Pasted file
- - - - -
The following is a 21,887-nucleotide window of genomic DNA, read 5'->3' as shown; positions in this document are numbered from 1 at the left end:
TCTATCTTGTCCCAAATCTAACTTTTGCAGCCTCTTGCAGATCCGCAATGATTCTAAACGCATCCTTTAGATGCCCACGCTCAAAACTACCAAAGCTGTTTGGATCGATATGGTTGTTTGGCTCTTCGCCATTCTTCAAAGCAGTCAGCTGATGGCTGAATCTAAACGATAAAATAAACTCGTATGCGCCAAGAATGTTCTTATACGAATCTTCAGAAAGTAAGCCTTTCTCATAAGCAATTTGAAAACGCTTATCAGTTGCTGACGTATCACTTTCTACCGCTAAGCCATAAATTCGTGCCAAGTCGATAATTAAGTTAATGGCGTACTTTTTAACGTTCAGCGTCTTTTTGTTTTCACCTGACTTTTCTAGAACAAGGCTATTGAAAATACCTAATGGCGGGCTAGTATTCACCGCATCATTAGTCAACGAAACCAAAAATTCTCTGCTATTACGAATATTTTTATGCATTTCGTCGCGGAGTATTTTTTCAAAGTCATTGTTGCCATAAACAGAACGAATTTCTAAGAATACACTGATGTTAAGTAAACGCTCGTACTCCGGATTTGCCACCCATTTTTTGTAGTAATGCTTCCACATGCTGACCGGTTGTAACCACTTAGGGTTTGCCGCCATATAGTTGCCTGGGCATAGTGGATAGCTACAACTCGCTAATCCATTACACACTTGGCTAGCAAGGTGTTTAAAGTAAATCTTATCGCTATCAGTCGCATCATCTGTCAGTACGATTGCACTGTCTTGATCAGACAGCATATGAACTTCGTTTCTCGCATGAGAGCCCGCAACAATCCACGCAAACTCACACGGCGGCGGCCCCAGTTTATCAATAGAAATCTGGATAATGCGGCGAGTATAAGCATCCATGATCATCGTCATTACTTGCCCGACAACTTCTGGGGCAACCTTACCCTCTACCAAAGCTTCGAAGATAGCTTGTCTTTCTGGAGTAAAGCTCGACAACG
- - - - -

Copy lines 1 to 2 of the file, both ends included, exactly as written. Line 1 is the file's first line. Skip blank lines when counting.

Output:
The following is a 21,887-nucleotide window of genomic DNA, read 5'->3' as shown; positions in this document are numbered from 1 at the left end:
TCTATCTTGTCCCAAATCTAACTTTTGCAGCCTCTTGCAGATCCGCAATGATTCTAAACGCATCCTTTAGATGCCCACGCTCAAAACTACCAAAGCTGTTTGGATCGATATGGTTGTTTGGCTCTTCGCCATTCTTCAAAGCAGTCAGCTGATGGCTGAATCTAAACGATAAAATAAACTCGTATGCGCCAAGAATGTTCTTATACGAATCTTCAGAAAGTAAGCCTTTCTCATAAGCAATTTGAAAACGCTTATCAGTTGCTGACGTATCACTTTCTACCGCTAAGCCATAAATTCGTGCCAAGTCGATAATTAAGTTAATGGCGTACTTTTTAACGTTCAGCGTCTTTTTGTTTTCACCTGACTTTTCTAGAACAAGGCTATTGAAAATACCTAATGGCGGGCTAGTATTCACCGCATCATTAGTCAACGAAACCAAAAATTCTCTGCTATTACGAATATTTTTATGCATTTCGTCGCGGAGTATTTTTTCAAAGTCATTGTTGCCATAAACAGAACGAATTTCTAAGAATACACTGATGTTAAGTAAACGCTCGTACTCCGGATTTGCCACCCATTTTTTGTAGTAATGCTTCCACATGCTGACCGGTTGTAACCACTTAGGGTTTGCCGCCATATAGTTGCCTGGGCATAGTGGATAGCTACAACTCGCTAATCCATTACACACTTGGCTAGCAAGGTGTTTAAAGTAAATCTTATCGCTATCAGTCGCATCATCTGTCAGTACGATTGCACTGTCTTGATCAGACAGCATATGAACTTCGTTTCTCGCATGAGAGCCCGCAACAATCCACGCAAACTCACACGGCGGCGGCCCCAGTTTATCAATAGAAATCTGGATAATGCGGCGAGTATAAGCATCCATGATCATCGTCATTACTTGCCCGACAACTTCTGGGGCAACCTTACCCTCTACCAAAGCTTCGAAGATAGCTTGTCTTTCTGGAGTAAAGCTCGACAACG